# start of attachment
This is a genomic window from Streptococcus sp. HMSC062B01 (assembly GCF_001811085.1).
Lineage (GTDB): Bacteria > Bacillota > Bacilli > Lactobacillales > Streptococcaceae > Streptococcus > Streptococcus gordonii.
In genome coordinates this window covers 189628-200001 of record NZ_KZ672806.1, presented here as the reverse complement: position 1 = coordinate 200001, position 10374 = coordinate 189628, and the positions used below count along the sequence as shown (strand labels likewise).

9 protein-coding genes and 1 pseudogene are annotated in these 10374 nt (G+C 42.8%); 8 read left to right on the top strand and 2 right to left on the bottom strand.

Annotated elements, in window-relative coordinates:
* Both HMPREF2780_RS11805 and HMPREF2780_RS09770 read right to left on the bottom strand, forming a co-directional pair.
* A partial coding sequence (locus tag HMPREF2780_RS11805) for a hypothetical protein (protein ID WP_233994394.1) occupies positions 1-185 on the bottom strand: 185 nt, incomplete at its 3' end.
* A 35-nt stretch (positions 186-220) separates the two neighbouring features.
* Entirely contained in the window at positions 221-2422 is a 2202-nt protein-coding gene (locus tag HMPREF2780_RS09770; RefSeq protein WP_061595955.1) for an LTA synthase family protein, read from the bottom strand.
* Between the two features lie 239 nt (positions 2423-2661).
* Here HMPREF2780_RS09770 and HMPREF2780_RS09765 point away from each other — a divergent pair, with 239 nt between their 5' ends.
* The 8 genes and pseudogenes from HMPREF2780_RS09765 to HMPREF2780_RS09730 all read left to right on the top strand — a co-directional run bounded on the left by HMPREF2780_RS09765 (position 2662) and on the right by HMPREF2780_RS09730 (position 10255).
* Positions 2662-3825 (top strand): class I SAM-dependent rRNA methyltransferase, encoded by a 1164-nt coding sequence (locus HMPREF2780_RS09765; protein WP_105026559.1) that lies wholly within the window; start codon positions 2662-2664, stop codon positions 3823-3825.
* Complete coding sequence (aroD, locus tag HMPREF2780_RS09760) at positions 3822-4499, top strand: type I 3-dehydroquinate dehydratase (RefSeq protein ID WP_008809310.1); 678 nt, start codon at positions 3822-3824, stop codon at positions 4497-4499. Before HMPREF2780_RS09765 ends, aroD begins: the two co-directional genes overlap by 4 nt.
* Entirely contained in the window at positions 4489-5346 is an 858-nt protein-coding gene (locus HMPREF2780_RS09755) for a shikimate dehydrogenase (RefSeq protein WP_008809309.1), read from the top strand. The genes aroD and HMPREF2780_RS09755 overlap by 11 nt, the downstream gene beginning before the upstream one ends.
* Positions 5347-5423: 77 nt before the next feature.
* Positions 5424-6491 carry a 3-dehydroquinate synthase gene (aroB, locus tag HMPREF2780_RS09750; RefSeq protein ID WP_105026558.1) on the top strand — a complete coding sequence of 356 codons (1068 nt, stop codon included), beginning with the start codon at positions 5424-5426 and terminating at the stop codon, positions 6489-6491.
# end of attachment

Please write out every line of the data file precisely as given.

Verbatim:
This is a genomic window from Streptococcus sp. HMSC062B01 (assembly GCF_001811085.1).
Lineage (GTDB): Bacteria > Bacillota > Bacilli > Lactobacillales > Streptococcaceae > Streptococcus > Streptococcus gordonii.
In genome coordinates this window covers 189628-200001 of record NZ_KZ672806.1, presented here as the reverse complement: position 1 = coordinate 200001, position 10374 = coordinate 189628, and the positions used below count along the sequence as shown (strand labels likewise).

9 protein-coding genes and 1 pseudogene are annotated in these 10374 nt (G+C 42.8%); 8 read left to right on the top strand and 2 right to left on the bottom strand.

Annotated elements, in window-relative coordinates:
* Both HMPREF2780_RS11805 and HMPREF2780_RS09770 read right to left on the bottom strand, forming a co-directional pair.
* A partial coding sequence (locus tag HMPREF2780_RS11805) for a hypothetical protein (protein ID WP_233994394.1) occupies positions 1-185 on the bottom strand: 185 nt, incomplete at its 3' end.
* A 35-nt stretch (positions 186-220) separates the two neighbouring features.
* Entirely contained in the window at positions 221-2422 is a 2202-nt protein-coding gene (locus tag HMPREF2780_RS09770; RefSeq protein WP_061595955.1) for an LTA synthase family protein, read from the bottom strand.
* Between the two features lie 239 nt (positions 2423-2661).
* Here HMPREF2780_RS09770 and HMPREF2780_RS09765 point away from each other — a divergent pair, with 239 nt between their 5' ends.
* The 8 genes and pseudogenes from HMPREF2780_RS09765 to HMPREF2780_RS09730 all read left to right on the top strand — a co-directional run bounded on the left by HMPREF2780_RS09765 (position 2662) and on the right by HMPREF2780_RS09730 (position 10255).
* Positions 2662-3825 (top strand): class I SAM-dependent rRNA methyltransferase, encoded by a 1164-nt coding sequence (locus HMPREF2780_RS09765; protein WP_105026559.1) that lies wholly within the window; start codon positions 2662-2664, stop codon positions 3823-3825.
* Complete coding sequence (aroD, locus tag HMPREF2780_RS09760) at positions 3822-4499, top strand: type I 3-dehydroquinate dehydratase (RefSeq protein ID WP_008809310.1); 678 nt, start codon at positions 3822-3824, stop codon at positions 4497-4499. Before HMPREF2780_RS09765 ends, aroD begins: the two co-directional genes overlap by 4 nt.
* Entirely contained in the window at positions 4489-5346 is an 858-nt protein-coding gene (locus HMPREF2780_RS09755) for a shikimate dehydrogenase (RefSeq protein WP_008809309.1), read from the top strand. The genes aroD and HMPREF2780_RS09755 overlap by 11 nt, the downstream gene beginning before the upstream one ends.
* Positions 5347-5423: 77 nt before the next feature.
* Positions 5424-6491 carry a 3-dehydroquinate synthase gene (aroB, locus tag HMPREF2780_RS09750; RefSeq protein ID WP_105026558.1) on the top strand — a complete coding sequence of 356 codons (1068 nt, stop codon included), beginning with the start codon at positions 5424-5426 and terminating at the stop codon, positions 6489-6491.